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From Maryland To South Africa, Nursing Simulation Grants Will Change Lives

The anguish of feeling helpless in the face of tragedy has never subsided for Montgomery College nursing student Goodness Ncanana. However, after learning the College was awarded two Nurse Support Program II (NSP II) grants totaling over $1.3 million to expand the work of the Maryland Clinical Simulation Resource Consortium (MCSRC), Ncanana found solace in knowing more families, like hers, would benefit.

Nursing Simulation Program Coordinator Dr. Rose Kronziah-Meme makes sure the mannequins are lifelike, including their hairstyles.

Today, Ncanana is a certified nursing assistant at a local hospital and just a few months shy of graduating with her third degree, an associate’s in nursing. She spends much of her time in the state-of-the-art Barbara L. Nubile Nursing Simulation Lab on the Takoma Park/Silver Spring Campus.

Nursing simulation education uses life-sized mannequins as patients with a computerized interface and video component, allowing instructors to create realistic patient care scenarios and to teach students critical decision-making and patient care skills.

“The grant enables the Maryland Clinical Simulation Resource Consortium to train and support pre-license nursing faculty and staff in the use of simulation as a teaching pedagogy,” said Dr. Rose Kronziah-Meme, the College’s nursing simulation coordinator.

There was, however, a time in Ncanana’s life when she couldn’t run to someone’s aid if they were sick or injured. Over a decade ago, her brother was shot near their home in their native Durban, South Africa. Ncanana says she “just didn’t know what to do” for her dying brother, and it was a feeling she will carry forever. She vowed never to lack the knowledge it takes to help a person in need.

MC student Goodness Ncanana (center), program coordinator Dr. Rose Kronziah-Meme (left), and clinical instructor Latasha Cousar (right.)

“I saw him lying there, choking on his blood, yet I could not do anything to help him,” she recalls. “So to me, MC simulation is simply the best training out there. I work in a hospital, I know how it is structured, and the MC lab is just like being in the real hospital. Everything is being watched on camera, they know when a mistake is made and the instructors are on top of your every move.”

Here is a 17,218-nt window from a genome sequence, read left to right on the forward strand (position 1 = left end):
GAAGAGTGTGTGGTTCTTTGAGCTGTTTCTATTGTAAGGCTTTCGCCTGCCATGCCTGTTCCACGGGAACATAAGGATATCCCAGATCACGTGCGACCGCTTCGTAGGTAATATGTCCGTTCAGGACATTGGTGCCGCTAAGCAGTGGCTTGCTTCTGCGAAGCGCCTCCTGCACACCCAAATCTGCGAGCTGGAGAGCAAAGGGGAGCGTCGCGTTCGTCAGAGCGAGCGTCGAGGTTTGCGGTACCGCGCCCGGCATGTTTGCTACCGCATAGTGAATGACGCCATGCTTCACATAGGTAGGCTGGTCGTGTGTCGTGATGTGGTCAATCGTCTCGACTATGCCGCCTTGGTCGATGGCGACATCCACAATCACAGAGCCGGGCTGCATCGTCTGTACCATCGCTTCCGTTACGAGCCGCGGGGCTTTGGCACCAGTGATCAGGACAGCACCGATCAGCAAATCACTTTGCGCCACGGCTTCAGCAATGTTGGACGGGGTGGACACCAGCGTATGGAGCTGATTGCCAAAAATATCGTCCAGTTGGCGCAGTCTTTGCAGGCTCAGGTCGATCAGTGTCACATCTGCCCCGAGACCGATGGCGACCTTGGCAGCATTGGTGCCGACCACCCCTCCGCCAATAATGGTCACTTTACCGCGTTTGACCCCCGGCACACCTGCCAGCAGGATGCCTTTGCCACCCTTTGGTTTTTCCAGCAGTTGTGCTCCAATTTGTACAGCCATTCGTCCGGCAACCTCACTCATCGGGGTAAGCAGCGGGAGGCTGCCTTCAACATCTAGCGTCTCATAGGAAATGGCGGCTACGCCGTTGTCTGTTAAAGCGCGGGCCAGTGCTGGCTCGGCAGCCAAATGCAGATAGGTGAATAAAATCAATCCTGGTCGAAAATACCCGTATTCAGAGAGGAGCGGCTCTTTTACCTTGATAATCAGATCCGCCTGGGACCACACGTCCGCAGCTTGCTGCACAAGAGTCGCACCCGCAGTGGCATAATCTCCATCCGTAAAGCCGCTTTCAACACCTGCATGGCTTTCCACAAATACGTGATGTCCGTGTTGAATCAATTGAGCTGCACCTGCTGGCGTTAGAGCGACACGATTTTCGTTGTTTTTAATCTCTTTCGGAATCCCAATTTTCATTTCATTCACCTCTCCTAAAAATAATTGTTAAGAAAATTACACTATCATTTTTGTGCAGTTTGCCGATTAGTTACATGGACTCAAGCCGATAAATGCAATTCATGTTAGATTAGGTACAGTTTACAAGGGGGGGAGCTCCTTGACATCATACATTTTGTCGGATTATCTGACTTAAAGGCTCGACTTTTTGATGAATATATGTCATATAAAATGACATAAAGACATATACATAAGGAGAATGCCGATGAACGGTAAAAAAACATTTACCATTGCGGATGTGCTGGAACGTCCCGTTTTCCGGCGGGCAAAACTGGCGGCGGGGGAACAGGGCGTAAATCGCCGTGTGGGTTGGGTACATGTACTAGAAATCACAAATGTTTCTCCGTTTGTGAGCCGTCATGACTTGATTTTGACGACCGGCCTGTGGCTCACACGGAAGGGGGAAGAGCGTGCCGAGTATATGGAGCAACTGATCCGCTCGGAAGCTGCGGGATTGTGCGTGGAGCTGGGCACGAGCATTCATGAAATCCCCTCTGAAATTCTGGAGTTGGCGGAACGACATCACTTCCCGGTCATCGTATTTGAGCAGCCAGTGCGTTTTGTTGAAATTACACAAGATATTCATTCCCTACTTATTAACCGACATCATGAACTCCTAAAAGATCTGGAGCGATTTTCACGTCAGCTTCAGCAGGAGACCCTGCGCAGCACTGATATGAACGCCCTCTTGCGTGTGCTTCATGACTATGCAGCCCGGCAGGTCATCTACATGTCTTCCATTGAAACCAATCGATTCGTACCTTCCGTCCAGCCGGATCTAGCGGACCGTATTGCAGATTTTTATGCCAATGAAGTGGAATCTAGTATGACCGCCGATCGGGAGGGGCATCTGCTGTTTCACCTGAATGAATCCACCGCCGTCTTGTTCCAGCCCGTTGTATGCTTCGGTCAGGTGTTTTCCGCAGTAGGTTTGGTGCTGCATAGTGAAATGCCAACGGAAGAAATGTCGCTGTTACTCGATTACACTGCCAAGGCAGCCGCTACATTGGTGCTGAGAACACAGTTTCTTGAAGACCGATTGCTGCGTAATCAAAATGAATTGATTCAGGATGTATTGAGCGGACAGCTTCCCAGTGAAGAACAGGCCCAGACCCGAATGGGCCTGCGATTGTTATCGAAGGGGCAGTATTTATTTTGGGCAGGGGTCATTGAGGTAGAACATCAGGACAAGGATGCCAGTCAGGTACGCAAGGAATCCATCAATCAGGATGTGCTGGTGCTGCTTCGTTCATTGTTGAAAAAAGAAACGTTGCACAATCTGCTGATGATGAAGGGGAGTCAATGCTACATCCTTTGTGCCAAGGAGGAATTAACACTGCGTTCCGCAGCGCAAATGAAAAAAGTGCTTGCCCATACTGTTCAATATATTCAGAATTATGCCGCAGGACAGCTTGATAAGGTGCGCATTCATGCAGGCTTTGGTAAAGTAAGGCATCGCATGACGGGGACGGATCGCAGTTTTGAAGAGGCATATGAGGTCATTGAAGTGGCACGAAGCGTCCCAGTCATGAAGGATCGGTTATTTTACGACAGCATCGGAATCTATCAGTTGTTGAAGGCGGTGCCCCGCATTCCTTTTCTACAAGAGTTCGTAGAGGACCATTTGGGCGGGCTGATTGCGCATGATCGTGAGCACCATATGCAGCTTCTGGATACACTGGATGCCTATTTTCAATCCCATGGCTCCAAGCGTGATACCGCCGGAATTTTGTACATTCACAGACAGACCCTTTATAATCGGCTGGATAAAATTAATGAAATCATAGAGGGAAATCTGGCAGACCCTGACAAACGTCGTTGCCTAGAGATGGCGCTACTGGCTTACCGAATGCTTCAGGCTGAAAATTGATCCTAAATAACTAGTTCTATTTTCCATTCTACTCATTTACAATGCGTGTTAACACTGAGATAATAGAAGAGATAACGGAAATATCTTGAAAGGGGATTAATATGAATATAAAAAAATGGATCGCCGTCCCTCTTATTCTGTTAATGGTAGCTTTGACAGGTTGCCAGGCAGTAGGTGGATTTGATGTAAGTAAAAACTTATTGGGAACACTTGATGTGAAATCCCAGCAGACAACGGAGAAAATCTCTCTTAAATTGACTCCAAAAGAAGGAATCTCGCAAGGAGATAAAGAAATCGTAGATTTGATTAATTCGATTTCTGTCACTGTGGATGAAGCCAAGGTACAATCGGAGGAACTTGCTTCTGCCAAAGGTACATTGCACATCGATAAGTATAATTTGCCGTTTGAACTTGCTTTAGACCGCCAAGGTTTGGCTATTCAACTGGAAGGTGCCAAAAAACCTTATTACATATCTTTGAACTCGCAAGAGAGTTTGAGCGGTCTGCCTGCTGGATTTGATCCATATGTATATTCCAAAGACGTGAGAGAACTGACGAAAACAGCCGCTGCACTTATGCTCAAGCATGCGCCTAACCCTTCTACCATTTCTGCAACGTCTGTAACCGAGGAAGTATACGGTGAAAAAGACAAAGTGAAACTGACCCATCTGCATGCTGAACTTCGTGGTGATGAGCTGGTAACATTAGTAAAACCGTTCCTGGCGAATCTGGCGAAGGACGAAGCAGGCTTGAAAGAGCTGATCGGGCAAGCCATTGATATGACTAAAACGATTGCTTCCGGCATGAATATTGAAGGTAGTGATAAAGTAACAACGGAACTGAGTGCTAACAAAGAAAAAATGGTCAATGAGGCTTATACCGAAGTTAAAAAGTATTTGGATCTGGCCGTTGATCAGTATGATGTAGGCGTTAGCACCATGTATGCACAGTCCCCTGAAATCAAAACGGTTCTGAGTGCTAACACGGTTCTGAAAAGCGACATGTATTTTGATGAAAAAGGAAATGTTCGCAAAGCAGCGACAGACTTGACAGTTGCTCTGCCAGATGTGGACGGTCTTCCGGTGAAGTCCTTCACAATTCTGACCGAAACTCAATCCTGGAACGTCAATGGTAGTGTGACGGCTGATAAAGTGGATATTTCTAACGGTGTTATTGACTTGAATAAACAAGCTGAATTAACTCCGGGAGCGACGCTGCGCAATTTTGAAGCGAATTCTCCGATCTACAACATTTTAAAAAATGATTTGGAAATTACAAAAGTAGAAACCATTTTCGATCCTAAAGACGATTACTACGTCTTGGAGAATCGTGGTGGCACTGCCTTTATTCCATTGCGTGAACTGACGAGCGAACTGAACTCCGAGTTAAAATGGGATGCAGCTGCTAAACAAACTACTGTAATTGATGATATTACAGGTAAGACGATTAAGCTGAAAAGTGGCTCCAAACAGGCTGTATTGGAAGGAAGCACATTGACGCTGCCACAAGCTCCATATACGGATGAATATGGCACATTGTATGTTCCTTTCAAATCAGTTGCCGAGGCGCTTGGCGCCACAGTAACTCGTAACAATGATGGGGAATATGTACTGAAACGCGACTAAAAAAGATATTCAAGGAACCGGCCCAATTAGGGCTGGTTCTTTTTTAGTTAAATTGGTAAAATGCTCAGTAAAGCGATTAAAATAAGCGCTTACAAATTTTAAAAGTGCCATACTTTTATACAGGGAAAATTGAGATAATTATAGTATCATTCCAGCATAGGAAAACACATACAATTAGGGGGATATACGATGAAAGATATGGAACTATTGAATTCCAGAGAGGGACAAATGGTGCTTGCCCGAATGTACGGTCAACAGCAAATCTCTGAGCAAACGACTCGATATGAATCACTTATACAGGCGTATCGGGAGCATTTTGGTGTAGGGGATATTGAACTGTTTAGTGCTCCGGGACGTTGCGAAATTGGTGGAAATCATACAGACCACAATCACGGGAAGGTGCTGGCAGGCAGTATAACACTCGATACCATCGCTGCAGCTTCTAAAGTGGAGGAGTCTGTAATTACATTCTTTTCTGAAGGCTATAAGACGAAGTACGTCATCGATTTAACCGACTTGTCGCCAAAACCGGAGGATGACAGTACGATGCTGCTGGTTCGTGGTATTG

The MCSRC was created in July 2015 with support from NSP II, and is administered by the College’s nursing program to support Maryland’s 25 nursing schools. The additional funds will ensure that these nursing programs have access to simulation education equipment and training, supporting the NSP II goal of increasing the number of nursing graduates statewide.

The first NSP II grant of $1,266,050 funds MCSRC’s purchase of simulation equipment for pre-licensure nursing schools in need of additional resources. The second grant of $45,850 supports MCSRC’s efforts to train nursing faculty and staff in the use of simulation. Together, they will expand the capacity for nurse education in the state.

The grant enables the Maryland Clinical Simulation Resource Consortium to train and support pre-license nursing faculty and staff in the use of simulation as a teaching pedagogy – Dr. Rose Kronziah-Meme

The College’s nursing program enrolls more than 320 nursing students each fall and spring semester. Graduates obtain an associate’s degree in nursing and are prepared to deliver competent nursing care in a variety of health agencies under the supervision of experienced, qualified practitioners.

James Mitchell, simulation technology specialist, preps a mannequin for the nursing simulation lab.

“Simulation provides a safe learning environment for students and, as a result, an increase in the number of quality nurses that are ready to enter the workforce,” Kronziah-Meme said.

Ncanana says the death of her brother took a heavy toll on the overall health of her mother, the woman who she considers her personal hero. She died in 2005, not too long after her brother.

“My mother took care of everything for everybody, but she was still trying to be strong, she never let it out that she was sick… If I knew better, I would have seen it, I could have helped her,” says Ncanana, who has two children of her own and has earned both general studies and health education degrees at MC. “My mom was already studying to be a nurse when she passed away, always working for us and going to school… So to carry on her legacy, I decided to take it all the way. I’m going for my doctorate. She may not be here, but she will see me from heaven.”

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